Friday, March 25, 2011

Republican Party of Wisconsin Seeks E-Mails From UW-Madison Professor William Cronon

This is fascinating.

The background's at the Milwaukee Journal-Sentinel, "
GOP seeks e-mails of UW-Madison professor." The state GOP wants History Professor William Cronon's e-mails --- those sent on university servers --- going back to January 1st. It's a legitimate open-records request, and the university also has a policy against the use of institutional resources for partisan purposes. I'd personally like to see Cronon's communications. I read his super long response to the party's request this morning: "Abusing Open Records to Attack Academic Freedom." Cronon published an op-ed at the New York Times last weekend: "Wisconsin's Radical Break." I read this at the time and was unsurprised by his progressivism. But check Cronon's blog post. He suggests that the GOP open-records request is pure intimidation, and perhaps it is. But I'd think anyone doing some serious writing and organizing on these issues would be exceedingly careful to segregate teaching and research functions (on university equipment) from political activism likely to raise questions of controversy. Ann Althouse writes on this, suggesting that she's careful to use private e-mail for political advocacy, although she posts a defense of Cronin from UW Chancellor Biddy Martin.

And on top of all this comes Nobel Prize-winning economist and blogging Princeton Professor Paul Krugman, "
Academic Intimidation" (via Memeorandum):
Cronon has a email address — but nobody, and I mean nobody, considers such academic email addresses something specially reserved for university business. Actually, according to Cronon he has been especially careful, maintaining a separate personal account — but nobody would have considered it out of the ordinary if he mingled personal correspondence with official business on the dot edu address. And no, the fact that he’s at a public university doesn’t change that: when my students take jobs at Berkeley or SUNY, they don’t imagine that they’re entering into a special fishbowl environment that they wouldn’t encounter at Georgetown or Haverford.

But then, we know perfectly well what’s going on here. Republicans aren’t looking for some abuse of Cronon’s position; they’re hoping to find some statement that can be quoted out of context to discredit him. At the very least, they hope that other academics will henceforth feel intimidated.
What I'm loving about this is not that Cronon's getting hassled, but the beautiful hypocrisy that's raised by the obvious counterfactual hypothesis: Had Cronon been a conservative professor and tea party activist, progressives would be cheering the perfect justice of a state Democratic Party open-records request. But Cronon's a big-time leftie, so the big guns like Paul Krugman are coming out in his defense. It's predictable and pathetic. And of course there's nothing secret about leftist professors and union organizers abusing public facilities for their political activities. Warner Todd Huston had a report this morning: "Michigan: Teachers Trying to Hide Union Activism in School Email Accounts."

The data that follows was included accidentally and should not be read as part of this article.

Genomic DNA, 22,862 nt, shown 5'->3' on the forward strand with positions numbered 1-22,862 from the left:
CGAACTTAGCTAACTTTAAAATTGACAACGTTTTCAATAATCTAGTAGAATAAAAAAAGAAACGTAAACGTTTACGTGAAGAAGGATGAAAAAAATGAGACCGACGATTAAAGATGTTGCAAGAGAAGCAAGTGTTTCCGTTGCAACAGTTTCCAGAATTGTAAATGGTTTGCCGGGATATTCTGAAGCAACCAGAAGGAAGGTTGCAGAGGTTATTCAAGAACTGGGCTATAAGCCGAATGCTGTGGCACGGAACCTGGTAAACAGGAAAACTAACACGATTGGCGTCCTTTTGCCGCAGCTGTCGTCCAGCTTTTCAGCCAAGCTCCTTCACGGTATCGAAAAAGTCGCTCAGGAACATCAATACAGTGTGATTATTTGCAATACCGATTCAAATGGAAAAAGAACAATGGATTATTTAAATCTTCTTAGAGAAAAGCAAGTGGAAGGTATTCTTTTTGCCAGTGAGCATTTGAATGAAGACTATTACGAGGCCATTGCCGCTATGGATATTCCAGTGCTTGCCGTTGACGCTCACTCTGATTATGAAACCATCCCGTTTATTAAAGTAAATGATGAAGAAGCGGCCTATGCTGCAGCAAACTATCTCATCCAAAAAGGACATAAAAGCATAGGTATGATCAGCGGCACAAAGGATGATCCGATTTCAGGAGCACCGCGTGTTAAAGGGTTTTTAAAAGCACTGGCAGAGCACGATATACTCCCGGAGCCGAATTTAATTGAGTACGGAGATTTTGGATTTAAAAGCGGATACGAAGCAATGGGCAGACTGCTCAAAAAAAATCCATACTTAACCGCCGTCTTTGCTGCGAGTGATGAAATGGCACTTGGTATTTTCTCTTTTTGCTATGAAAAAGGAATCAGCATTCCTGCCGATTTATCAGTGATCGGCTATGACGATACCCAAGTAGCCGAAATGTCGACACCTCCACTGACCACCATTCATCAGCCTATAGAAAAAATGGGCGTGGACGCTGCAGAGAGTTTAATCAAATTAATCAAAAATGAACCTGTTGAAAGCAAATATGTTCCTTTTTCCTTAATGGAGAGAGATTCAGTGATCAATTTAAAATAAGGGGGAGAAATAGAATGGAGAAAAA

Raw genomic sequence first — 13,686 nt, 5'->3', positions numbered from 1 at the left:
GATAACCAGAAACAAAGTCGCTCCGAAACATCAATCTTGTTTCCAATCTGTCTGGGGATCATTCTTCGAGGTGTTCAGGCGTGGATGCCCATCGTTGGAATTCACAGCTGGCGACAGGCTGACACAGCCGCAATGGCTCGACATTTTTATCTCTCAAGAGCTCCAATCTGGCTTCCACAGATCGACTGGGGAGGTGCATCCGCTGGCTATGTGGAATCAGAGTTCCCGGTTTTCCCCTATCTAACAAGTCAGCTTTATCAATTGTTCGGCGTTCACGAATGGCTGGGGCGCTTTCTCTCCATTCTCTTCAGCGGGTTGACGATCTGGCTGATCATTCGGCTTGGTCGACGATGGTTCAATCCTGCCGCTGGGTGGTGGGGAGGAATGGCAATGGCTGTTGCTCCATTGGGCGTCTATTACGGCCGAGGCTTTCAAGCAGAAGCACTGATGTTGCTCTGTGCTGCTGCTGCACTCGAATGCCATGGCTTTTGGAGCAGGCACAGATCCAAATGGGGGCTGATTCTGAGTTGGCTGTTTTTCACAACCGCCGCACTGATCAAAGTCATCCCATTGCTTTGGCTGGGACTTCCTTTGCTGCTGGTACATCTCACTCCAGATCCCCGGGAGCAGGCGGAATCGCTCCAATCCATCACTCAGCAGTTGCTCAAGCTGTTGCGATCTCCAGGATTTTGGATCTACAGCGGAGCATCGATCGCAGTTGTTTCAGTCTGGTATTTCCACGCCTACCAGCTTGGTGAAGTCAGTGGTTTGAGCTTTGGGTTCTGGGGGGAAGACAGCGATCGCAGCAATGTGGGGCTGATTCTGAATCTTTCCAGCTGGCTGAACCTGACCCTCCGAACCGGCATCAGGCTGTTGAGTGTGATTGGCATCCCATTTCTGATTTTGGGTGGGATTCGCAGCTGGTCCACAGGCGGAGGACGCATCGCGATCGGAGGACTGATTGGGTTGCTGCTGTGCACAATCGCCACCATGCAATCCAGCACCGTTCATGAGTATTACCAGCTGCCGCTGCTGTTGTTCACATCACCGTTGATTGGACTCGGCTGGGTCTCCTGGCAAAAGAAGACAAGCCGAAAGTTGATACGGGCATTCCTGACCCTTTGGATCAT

At my college political communications on the district's server had long been routine, but after progressive faculty members successfully lobbied against my office bulletin board (to censor a GOP campaign bumper sticker), which later resulted in a full-blow investigation, I stopped looking the other way. Here's
the policy at the California Community College Chancellor's Office (via):
"The use of district resources to support or oppose ballot measures or candidates is restricted. The fundamental reason for the restriction is that public money cannot be used for partisan activities. Put another way, resources that have been obtained for the district's support from all taxpayers must not be used "to take sides." Therefore, district employee time, equipment, supplies, or other public resources may not be used in advocating for either side of a ballot measure or to support or defeat any candidate. These restrictions are largely set out in an article in the Education Code entitled "Political Activities of School Officers and Employees" that encompasses sections 7050 through 7058."
It pisses the hell out of my communist colleagues, but I'll no longer stand for the despicable double standards. It used to be live and let live regarding campus political activities. But it's to the point of intimidation now. Progressives are thugs --- especially union-backed college professors --- and I'm hardly one to take it lying down.

RELATED: See William Jacobson, "
Strange What Gets Them Excited in Wisconsin."